KJ Hannah Greenberg

Levels of Communication

Communication’s vehicles impact its content. Weigh that a stance expressed in a daily newspaper is textured differently than the same perspective tendered in an academic journal. To boot, a position articulated in social media is conveyed in a dissimilar fashion to positions conveyed face-to-face.

Regardless, we appear to judge as acceptable, exclusively, transactions that adhere to conventional ideology and to established modes of transcription. This bias is present in interpersonal communication, rhetoric, and mediated “conversations.”

Comprehending how status quo constraints impact interpersonal communication is crucial since this type of transmission, potentially, enhances our lives via understanding, support, personal growth, and the relational progressions. In Letting Go: A Practical Theory of Relationship Disengagement and Reengagement, Dudley D. Cahn quotes W. Tubbs’ Beyond Pearls, regarding the necessity of coordinated interpersonal communication;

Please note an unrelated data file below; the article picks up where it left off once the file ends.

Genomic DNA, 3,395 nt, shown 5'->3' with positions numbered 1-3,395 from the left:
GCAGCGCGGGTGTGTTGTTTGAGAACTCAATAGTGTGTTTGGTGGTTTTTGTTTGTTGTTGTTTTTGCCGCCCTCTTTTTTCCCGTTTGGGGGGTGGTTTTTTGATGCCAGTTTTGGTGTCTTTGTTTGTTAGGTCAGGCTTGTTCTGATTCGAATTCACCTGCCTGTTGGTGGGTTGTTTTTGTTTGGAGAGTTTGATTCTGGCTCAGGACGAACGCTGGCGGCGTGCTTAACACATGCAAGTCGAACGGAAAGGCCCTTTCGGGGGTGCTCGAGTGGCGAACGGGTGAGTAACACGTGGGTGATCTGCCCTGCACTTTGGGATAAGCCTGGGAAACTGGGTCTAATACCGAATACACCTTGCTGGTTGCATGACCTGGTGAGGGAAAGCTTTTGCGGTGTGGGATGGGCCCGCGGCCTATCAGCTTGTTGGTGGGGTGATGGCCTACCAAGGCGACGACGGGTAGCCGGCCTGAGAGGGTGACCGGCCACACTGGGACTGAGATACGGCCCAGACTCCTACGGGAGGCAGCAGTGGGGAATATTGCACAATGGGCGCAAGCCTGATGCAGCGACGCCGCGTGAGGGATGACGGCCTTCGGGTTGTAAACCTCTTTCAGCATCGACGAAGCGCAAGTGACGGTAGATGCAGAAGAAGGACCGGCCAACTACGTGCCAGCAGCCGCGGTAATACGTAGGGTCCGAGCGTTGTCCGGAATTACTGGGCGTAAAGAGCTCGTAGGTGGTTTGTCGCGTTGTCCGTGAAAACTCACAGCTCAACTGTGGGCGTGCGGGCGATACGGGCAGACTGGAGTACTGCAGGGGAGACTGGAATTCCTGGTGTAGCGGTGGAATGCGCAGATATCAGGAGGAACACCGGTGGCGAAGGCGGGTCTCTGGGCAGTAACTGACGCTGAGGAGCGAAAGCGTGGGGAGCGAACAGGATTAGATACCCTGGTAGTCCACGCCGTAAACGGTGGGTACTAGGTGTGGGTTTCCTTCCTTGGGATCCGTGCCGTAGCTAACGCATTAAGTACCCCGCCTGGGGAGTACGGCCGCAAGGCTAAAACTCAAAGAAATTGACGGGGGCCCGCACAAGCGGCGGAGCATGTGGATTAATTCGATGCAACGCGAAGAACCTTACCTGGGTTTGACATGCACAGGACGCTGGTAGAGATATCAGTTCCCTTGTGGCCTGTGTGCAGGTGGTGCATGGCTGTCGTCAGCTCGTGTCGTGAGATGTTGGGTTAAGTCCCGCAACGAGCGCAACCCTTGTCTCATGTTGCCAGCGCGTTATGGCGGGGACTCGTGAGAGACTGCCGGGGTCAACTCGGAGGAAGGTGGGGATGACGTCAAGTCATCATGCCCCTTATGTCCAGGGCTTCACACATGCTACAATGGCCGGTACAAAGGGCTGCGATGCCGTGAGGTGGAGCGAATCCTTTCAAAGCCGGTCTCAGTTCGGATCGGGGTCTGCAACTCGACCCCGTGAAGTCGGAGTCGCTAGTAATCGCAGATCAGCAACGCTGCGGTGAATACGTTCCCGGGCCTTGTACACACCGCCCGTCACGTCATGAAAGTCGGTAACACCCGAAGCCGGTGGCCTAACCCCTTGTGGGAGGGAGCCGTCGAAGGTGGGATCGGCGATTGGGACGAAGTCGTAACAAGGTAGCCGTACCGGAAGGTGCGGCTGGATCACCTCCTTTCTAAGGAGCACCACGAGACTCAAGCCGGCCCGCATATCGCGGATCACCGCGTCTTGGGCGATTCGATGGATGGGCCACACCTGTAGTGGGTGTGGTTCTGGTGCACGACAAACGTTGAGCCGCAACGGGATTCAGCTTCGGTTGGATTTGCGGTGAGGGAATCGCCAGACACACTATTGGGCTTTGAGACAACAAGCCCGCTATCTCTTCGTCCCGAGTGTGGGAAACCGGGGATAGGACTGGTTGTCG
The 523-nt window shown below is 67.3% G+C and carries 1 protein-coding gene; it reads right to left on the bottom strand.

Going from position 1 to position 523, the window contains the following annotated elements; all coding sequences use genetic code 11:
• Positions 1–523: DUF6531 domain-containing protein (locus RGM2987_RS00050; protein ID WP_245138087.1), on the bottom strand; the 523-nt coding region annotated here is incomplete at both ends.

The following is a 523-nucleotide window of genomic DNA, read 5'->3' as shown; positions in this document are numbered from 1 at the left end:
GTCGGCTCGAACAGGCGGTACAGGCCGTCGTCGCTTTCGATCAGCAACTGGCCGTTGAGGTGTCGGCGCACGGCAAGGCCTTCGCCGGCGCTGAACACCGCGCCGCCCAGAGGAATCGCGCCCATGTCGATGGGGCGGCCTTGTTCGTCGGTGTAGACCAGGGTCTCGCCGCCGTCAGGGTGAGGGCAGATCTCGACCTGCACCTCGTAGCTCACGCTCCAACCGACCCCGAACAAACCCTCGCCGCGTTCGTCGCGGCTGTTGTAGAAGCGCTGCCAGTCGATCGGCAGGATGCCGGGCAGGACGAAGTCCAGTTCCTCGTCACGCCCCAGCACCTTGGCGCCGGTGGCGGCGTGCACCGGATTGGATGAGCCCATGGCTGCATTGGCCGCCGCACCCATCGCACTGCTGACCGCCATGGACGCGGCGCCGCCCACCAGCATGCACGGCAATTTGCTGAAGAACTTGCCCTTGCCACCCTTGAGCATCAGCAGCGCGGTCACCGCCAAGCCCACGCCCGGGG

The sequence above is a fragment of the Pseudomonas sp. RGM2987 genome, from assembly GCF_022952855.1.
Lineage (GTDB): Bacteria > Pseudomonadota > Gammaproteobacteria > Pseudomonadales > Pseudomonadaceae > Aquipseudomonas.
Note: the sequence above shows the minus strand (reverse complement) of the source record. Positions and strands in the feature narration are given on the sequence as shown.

If I just do my thing and you do yours, we stand in danger of losing each other and ourselves. I am not in this world to live up to your expectations, but I am in this world to confirm you as a unique human being and to be confirmed by you. We are fully ourselves only in relationship to each other; The I detached from a Thou disintegrates.

I must begin with myself, true; but I must not end with myself (23).

Pirkei Avot mentions the same idea; “הוּא הָיָה אוֹמֵר, אִם אֵין אֲנִי לִי, מִי לִי. וּכְשֶׁאֲנִי לְעַצְמִי, מָה אֲנִי. וְאִם לֹא עַכְשָׁיו, אֵימָתָי:   If I am not for myself, who is for me? But if I am for my own self [only], what am I? And if not now, when?” (Kulp) That is, our self-definition partially derives from our relationships and our relationships, in turn, rely on our individual actions.